Final thoughts on Grub Street’s Muse and the Marketplace writer’s conference. Two things I loved: it was ego-free and truly inclusive, reflecting the ethos of Grub Street itself.
Grub Street has a philosophy that everyone who writes is a writer, and all our stories need to be heard. Some people are more experienced or have more commercial success, but we’re all engaged in the same project. And everyone I met — from famous writers whose books I have read and loved, to people like me who haven’t published anything — was equally willing to learn and share.
It was wonderful to see so many Black writers and writers of color and writers with visible disabilities and writers who were visibly queer and just everybody. Even better was to see that diversity among the leaders and teachers in the conference, not just the audience. So often diversity is “Everyone is welcome here, the door is open, come on in if you want,” without any thought to why people would want to walk through that door.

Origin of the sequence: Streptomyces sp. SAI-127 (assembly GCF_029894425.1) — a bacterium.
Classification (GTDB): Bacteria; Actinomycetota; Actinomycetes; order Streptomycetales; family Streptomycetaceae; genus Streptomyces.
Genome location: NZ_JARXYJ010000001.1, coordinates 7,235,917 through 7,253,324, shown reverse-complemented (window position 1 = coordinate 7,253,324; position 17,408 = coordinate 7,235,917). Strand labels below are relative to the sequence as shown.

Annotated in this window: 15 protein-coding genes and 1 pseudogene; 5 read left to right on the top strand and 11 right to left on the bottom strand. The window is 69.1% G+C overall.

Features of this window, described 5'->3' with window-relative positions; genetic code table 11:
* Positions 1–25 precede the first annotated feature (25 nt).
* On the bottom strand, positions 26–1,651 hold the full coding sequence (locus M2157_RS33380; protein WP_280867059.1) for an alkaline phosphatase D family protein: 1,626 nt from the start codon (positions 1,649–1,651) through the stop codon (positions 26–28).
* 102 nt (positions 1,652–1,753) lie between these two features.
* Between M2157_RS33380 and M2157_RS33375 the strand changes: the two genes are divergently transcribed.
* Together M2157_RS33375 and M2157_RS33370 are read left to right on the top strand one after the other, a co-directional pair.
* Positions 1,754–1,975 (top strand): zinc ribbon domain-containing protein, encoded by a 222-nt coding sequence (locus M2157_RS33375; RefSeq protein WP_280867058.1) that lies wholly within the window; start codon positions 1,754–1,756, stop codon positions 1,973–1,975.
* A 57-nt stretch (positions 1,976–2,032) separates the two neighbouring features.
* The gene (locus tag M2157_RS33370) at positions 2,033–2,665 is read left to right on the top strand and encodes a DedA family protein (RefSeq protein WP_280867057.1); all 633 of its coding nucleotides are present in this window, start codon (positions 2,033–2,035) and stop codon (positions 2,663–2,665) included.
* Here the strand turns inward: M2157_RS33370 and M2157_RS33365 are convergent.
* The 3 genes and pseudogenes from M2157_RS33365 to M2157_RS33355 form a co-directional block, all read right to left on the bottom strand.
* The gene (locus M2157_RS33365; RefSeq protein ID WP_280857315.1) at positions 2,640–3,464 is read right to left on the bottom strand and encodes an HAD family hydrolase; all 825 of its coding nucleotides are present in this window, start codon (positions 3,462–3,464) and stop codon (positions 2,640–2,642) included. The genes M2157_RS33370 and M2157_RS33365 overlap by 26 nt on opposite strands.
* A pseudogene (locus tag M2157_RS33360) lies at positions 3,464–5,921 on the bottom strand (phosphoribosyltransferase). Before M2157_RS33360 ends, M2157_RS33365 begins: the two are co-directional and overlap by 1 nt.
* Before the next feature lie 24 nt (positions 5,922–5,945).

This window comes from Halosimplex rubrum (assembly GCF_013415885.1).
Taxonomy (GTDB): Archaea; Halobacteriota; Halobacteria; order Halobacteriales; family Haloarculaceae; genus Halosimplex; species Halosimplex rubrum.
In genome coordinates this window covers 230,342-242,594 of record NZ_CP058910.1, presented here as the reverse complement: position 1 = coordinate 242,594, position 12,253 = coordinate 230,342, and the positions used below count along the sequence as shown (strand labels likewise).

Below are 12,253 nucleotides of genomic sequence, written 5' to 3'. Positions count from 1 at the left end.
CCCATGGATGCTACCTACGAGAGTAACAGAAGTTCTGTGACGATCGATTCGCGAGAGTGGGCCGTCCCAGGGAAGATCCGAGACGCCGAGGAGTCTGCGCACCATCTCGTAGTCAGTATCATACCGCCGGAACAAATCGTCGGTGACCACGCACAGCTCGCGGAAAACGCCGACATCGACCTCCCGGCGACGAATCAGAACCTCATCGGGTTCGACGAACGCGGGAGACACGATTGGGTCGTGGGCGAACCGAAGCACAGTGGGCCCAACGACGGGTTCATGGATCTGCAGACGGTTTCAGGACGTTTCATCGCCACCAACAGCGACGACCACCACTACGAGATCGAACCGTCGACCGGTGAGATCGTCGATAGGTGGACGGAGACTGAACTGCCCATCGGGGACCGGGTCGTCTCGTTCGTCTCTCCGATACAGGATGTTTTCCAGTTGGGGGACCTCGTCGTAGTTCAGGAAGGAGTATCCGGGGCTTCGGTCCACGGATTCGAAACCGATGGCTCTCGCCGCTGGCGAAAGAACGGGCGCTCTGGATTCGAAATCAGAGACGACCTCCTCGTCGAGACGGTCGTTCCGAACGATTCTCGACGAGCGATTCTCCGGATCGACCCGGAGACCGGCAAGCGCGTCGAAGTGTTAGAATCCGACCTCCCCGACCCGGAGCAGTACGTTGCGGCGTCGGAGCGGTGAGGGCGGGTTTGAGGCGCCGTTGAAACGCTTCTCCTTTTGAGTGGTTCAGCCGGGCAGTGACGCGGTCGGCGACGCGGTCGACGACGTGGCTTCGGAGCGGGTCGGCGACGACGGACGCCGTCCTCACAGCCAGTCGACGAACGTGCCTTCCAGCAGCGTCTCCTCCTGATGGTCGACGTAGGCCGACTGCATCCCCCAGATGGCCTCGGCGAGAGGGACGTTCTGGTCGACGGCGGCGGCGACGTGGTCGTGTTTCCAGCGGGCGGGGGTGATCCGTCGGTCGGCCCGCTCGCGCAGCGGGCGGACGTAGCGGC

Here are my summaries from each day:
Day 1, in which I learn the philosophy of funniness: Nonfiction Book Proposal, Character-Building, Essentials of Humor, Spitballing
Day 2, in which I develop a writing crush on Steve Almond and learn I shouldn’t withhold information from readers just for fun: Why Show, Don’t Tell is a Crock, Literary Page-Turner, Epic Novels with Min Jin Lee, Irresistible Characters
Day 3, in which I despair of ever finishing my novel: Flash Fiction, Scene CPR, Writing While Working